Essaouira day trip from Marrakech
Essaouira
Essaouira day trip from Marrakech

Essaouira day trip from Marrakech

On demand, Essaouira, Morocco

Essaouira (pronounced ‘essa-weera’, or ‘es-Sweera’ in Arabic) is at once familiar and exotic with Huge walls surrounding the city and making it like an impenetrable fortress, its harbor filled with blue boats and old fishermen and the soaring seagulls screaming over the town. At first sight, you could mistake it for a city in Brittany, France – not such a strange thought given that Essaouira was designed by the same Frenchman who designed Saint-Mao, Brittany’s most famous port town. But as soon as you enter the walls, All doubt is gone, the city embraces its Moroccan origin and touch with the narrow alleyways, the crazy wind, the smells of fish guts and sea air mixed with the aroma of spices and thuya wood, women in white haiks (veils),, and the sound of drums and Gnawa singing that reverberates from shops and houses.
Essaouira is considered as the hipper little sister of Marrakech, but with a different hue, a day trip from Marrakech to Essaouira is a great opportunity to appreciate this similarity and contrast at the same time and also escape the heat of the red city on summer days.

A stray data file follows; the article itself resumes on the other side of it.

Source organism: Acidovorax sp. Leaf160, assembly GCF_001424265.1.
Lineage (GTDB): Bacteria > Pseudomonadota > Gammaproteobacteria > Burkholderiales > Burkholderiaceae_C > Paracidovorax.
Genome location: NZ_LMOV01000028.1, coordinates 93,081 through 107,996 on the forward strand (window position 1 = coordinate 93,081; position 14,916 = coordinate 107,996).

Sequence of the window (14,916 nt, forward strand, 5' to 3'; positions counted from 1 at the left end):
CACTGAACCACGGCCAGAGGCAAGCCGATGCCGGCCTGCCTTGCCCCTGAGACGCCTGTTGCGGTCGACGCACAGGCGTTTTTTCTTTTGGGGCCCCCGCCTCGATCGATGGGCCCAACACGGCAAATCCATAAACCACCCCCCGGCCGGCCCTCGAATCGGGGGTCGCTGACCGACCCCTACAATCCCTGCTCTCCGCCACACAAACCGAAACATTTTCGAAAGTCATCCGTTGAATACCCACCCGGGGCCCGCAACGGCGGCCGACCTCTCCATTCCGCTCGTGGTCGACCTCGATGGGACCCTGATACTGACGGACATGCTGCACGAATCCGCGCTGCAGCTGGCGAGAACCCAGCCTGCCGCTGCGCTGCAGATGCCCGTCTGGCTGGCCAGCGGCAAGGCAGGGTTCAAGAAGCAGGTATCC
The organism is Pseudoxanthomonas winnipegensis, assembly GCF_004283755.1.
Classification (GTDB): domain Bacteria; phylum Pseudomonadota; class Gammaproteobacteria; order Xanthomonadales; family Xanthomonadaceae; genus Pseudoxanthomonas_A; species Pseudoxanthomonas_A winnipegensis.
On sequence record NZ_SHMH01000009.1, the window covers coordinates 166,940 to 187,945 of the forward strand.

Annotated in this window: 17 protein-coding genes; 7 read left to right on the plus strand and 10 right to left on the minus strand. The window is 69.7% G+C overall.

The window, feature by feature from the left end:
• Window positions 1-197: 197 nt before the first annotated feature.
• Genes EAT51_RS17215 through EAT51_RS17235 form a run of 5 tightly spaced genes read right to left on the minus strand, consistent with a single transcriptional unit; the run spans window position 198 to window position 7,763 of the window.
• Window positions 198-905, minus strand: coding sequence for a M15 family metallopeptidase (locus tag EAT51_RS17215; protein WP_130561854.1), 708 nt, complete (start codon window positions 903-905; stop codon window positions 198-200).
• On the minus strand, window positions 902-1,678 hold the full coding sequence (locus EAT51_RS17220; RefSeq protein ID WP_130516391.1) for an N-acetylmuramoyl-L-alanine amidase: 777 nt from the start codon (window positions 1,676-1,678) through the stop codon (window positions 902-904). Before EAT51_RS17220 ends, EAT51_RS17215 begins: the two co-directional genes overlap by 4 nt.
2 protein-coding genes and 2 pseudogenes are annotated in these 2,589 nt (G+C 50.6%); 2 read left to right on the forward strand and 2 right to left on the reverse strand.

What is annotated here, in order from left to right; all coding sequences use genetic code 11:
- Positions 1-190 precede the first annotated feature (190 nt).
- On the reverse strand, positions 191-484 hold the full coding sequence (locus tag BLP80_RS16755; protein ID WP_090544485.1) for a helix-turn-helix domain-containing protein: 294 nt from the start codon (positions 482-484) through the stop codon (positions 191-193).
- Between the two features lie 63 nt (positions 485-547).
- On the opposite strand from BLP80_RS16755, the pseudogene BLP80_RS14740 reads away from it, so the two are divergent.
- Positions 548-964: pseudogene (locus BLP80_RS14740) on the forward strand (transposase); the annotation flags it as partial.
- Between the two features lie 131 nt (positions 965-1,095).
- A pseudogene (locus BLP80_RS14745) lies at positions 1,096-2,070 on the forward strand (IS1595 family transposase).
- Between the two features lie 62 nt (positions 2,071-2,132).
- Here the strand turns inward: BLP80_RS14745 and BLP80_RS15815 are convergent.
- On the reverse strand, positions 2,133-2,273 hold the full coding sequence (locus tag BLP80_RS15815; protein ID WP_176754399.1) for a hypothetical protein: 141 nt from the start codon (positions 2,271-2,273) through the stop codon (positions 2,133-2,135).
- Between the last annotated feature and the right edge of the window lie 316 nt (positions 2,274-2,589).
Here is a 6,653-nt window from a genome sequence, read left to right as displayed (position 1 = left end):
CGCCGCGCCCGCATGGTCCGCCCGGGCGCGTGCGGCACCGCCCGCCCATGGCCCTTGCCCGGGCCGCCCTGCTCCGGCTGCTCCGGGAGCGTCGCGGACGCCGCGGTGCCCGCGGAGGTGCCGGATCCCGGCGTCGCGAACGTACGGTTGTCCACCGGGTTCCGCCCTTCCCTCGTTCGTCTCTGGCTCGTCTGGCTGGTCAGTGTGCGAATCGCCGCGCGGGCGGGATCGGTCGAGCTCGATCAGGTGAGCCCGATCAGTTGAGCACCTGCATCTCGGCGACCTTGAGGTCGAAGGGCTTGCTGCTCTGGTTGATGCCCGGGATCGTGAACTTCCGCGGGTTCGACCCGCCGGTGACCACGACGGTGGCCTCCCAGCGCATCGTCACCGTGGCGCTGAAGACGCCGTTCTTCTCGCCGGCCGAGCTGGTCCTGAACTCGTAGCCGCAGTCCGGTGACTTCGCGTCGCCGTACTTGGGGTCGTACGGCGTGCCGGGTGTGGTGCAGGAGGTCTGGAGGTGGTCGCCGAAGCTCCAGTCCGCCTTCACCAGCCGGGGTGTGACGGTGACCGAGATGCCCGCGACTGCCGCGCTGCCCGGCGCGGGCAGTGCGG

Essaouira souks

Morocco is a collector’s dream cave, so a day trip from Marrakech to Essaouira should be on the "To Do list" of every art and fabrics collector. While the souk in Mogador is relatively smaller and slower-paced than the ones found on the biger sister -Marrakech-, You can actually find authentic ceramics and special rugs made from recycled fabrics. The tousirst never gets bored touring in the souks of Essaouira, and most of the visitors confirm that it is a cultural choc for them to find such nice and rare things here.

Fish market

The fish market is not for faint hearted but seeing the haul with its prehistoric-look is an essential experience while visiting Essaouira. The fish market also offers a wonderful selection of highly fresh sea food on the go, you can buy it from the fishermen at a very good price and grill it right there. The fish market is at the end of the peninsula in town.

Portuguese ramparts

One could say that these ramparts are the only trace and influence left in the city from Portuguese architecture, the ramparts solely protect Essaouira from the crashing waves of the Atlantic and provide some exquisite sunset views.
You can read some more advice and orientations about Essaouira from one of its local guides webpage here